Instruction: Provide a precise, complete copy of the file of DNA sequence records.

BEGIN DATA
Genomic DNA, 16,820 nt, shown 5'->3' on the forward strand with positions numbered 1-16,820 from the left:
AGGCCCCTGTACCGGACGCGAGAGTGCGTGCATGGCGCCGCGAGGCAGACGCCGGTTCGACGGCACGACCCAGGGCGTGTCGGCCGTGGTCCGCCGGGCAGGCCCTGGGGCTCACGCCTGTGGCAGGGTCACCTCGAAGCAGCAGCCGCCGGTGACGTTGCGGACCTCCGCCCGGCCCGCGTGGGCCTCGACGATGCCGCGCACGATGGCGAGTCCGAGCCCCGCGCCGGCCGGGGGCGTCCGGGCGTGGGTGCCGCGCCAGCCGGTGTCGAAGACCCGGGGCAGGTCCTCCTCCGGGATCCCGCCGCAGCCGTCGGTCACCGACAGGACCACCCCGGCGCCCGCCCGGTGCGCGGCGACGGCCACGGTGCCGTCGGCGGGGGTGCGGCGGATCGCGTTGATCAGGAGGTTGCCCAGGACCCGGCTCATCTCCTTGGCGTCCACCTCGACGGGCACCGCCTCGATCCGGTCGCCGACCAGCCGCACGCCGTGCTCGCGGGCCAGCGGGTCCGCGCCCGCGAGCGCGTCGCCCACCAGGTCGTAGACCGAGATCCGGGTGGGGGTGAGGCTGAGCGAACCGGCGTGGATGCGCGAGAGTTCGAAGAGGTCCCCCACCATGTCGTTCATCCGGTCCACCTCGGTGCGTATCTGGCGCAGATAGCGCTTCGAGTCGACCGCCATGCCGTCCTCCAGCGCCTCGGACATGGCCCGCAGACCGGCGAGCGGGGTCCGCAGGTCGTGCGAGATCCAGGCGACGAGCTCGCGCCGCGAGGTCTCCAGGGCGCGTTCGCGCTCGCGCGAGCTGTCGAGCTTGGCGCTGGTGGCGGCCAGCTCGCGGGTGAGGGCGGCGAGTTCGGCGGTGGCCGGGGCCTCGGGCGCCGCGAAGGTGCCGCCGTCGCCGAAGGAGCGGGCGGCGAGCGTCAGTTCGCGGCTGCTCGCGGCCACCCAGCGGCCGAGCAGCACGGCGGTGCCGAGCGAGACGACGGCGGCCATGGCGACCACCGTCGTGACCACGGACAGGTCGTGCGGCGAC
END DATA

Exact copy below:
Genomic DNA, 16,820 nt, shown 5'->3' on the forward strand with positions numbered 1-16,820 from the left:
AGGCCCCTGTACCGGACGCGAGAGTGCGTGCATGGCGCCGCGAGGCAGACGCCGGTTCGACGGCACGACCCAGGGCGTGTCGGCCGTGGTCCGCCGGGCAGGCCCTGGGGCTCACGCCTGTGGCAGGGTCACCTCGAAGCAGCAGCCGCCGGTGACGTTGCGGACCTCCGCCCGGCCCGCGTGGGCCTCGACGATGCCGCGCACGATGGCGAGTCCGAGCCCCGCGCCGGCCGGGGGCGTCCGGGCGTGGGTGCCGCGCCAGCCGGTGTCGAAGACCCGGGGCAGGTCCTCCTCCGGGATCCCGCCGCAGCCGTCGGTCACCGACAGGACCACCCCGGCGCCCGCCCGGTGCGCGGCGACGGCCACGGTGCCGTCGGCGGGGGTGCGGCGGATCGCGTTGATCAGGAGGTTGCCCAGGACCCGGCTCATCTCCTTGGCGTCCACCTCGACGGGCACCGCCTCGATCCGGTCGCCGACCAGCCGCACGCCGTGCTCGCGGGCCAGCGGGTCCGCGCCCGCGAGCGCGTCGCCCACCAGGTCGTAGACCGAGATCCGGGTGGGGGTGAGGCTGAGCGAACCGGCGTGGATGCGCGAGAGTTCGAAGAGGTCCCCCACCATGTCGTTCATCCGGTCCACCTCGGTGCGTATCTGGCGCAGATAGCGCTTCGAGTCGACCGCCATGCCGTCCTCCAGCGCCTCGGACATGGCCCGCAGACCGGCGAGCGGGGTCCGCAGGTCGTGCGAGATCCAGGCGACGAGCTCGCGCCGCGAGGTCTCCAGGGCGCGTTCGCGCTCGCGCGAGCTGTCGAGCTTGGCGCTGGTGGCGGCCAGCTCGCGGGTGAGGGCGGCGAGTTCGGCGGTGGCCGGGGCCTCGGGCGCCGCGAAGGTGCCGCCGTCGCCGAAGGAGCGGGCGGCGAGCGTCAGTTCGCGGCTGCTCGCGGCCACCCAGCGGCCGAGCAGCACGGCGGTGCCGAGCGAGACGACGGCGGCCATGGCGACCACCGTCGTGACCACGGACAGGTCGTGCGGCGAC